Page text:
New Law Hits “Snooze” For Sleepy Students

Ella Dorst, Reporter

On October 13, California became the first state in the country to regulate school start times when Governor Gavin Newsom signed into law a bill that requires public high schools to begin classes after 8:30 am.

School districts (with the exception of some rural districts) will implement the law over the next three years. Schools have until the 2022-23 school year to implement the change.

In an LA Times article, Newsom detailed why he supports the new law, stating: “The science shows that teenage students who start their day later increase their academic performance, attendance, and overall health.”

Sophomore Mia Beresford agreed that this law will benefit students and believes it is a step in the right direction.

“I am always tired in school, and I find it extremely hard to focus on the work,” she said. Beresford added that with later school start times, “I wouldn’t have to worry as much about not having enough time to get my homework done, and I could get a decent amount of sleep.”

However, some students questioned whether the new law will actually make a positive difference in their schedule or sleep habits.

“I think I could leave a little [later] because of this law, but not much later because of the morning traffic that builds up the later you leave,” sophomore Cassidy Virzi said.

Overall, she doesn’t think the new policy is a good idea since it may actually inconvenience her.

“I think the law would increase my tardiness, because I have a set schedule for the start times now and it would be hard for me to change it,” Virzi said.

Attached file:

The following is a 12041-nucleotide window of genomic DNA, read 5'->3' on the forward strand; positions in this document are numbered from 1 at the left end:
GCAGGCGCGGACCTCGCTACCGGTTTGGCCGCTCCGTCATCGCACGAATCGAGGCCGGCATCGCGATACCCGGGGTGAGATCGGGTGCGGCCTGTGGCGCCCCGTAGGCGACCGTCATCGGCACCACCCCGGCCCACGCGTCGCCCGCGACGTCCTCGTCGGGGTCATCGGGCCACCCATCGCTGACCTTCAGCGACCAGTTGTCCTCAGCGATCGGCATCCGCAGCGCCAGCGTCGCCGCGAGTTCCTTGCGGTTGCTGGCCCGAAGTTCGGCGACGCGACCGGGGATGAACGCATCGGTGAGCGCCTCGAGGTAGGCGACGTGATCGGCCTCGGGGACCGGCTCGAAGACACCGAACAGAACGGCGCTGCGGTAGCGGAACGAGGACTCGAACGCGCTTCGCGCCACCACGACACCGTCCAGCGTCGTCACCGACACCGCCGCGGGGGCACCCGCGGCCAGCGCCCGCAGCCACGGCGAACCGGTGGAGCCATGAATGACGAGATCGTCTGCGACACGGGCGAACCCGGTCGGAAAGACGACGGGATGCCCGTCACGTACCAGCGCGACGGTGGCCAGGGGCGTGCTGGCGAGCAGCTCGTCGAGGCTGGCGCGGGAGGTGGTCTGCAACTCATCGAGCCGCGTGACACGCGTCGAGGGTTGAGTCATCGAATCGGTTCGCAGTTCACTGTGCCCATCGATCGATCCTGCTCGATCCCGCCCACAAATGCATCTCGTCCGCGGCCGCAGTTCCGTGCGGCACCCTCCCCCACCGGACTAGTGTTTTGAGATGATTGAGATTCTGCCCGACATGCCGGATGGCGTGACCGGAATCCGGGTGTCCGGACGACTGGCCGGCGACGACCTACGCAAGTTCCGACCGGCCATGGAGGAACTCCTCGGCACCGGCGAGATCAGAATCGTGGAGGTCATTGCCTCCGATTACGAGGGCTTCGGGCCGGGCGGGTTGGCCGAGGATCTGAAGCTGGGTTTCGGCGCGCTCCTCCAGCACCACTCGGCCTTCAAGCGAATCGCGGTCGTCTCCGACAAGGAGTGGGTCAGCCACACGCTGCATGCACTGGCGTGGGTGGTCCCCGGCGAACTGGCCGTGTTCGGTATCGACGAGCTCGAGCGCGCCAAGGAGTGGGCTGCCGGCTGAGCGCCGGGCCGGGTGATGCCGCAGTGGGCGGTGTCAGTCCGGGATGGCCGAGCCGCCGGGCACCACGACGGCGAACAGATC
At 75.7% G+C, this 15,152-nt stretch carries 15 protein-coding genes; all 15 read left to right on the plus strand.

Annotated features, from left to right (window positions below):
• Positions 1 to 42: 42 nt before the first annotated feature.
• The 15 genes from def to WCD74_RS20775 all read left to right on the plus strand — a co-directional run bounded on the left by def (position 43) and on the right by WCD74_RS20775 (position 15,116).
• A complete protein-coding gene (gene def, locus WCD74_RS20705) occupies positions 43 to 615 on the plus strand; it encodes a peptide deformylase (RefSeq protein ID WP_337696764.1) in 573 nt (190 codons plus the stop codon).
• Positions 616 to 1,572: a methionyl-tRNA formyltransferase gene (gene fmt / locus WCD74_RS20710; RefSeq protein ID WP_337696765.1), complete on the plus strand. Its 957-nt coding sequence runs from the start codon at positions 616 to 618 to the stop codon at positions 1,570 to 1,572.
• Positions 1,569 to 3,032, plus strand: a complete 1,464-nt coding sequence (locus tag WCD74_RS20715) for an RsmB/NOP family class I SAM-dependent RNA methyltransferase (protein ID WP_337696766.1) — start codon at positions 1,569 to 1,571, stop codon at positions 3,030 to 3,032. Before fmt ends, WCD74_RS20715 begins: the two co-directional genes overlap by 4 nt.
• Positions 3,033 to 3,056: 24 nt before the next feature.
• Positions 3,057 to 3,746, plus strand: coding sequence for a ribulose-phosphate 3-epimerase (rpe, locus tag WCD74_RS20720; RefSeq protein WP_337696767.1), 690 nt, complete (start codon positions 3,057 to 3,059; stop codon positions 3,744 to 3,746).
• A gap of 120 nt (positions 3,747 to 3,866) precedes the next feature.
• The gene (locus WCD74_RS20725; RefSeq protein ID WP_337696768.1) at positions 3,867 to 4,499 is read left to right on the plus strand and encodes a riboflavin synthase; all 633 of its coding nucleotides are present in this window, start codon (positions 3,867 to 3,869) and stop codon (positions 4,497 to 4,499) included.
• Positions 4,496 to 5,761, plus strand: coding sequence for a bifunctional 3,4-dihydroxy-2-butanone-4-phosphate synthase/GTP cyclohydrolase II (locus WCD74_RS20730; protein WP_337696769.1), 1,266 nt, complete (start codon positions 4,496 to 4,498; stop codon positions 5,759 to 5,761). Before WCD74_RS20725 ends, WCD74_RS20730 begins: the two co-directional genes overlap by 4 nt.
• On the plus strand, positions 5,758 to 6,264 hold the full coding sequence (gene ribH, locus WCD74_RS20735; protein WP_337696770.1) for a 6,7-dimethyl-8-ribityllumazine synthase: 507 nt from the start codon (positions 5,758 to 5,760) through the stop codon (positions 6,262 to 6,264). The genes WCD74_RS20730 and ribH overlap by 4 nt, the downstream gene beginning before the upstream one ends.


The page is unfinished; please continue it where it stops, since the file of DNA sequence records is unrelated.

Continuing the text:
On the other hand, data and science suggest that this piece of legislation will improve students’ health.

Dr. Mini Mehra, a pediatric gastrointestinal doctor on the Medical Advisory Board for the Manhattan Beach Unified School District, critiqued current school start times, saying that only “about 15% of patients [in the] young adolescent age range…can tolerate waking up that early in the morning without changes in their physical body functions.” This refers to negative health effects such as early morning nausea and stomach pain.

While the law is being largely regarded as a solution to students’ sleep-related health issues, it’s impact will not be seen by a major bloc of students. 

“The unfortunate thing with that bill, is it has not gotten rid of zero period,” Dr. Mehra said.

The consequences of early morning zero period classes are also seen at PVHS.

“Last year I taught zero period and the students came to class generally exhausted, inattentive and came unprepared,” Spanish teacher Cecelia Remeta said. Remeta believes the new law will be beneficial, with students arriving at 8:30 am or later “able to sleep more, eat breakfast and be alert in the morning.”

Despite differences in opinion, most agree that the law is a step in the right direction to help students increase their academic performance and health.

“I think [this law is] really good because sleep deprivation is extremely common in a school setting,” Beresford said. “People should be able to sleep because it’s a basic need.”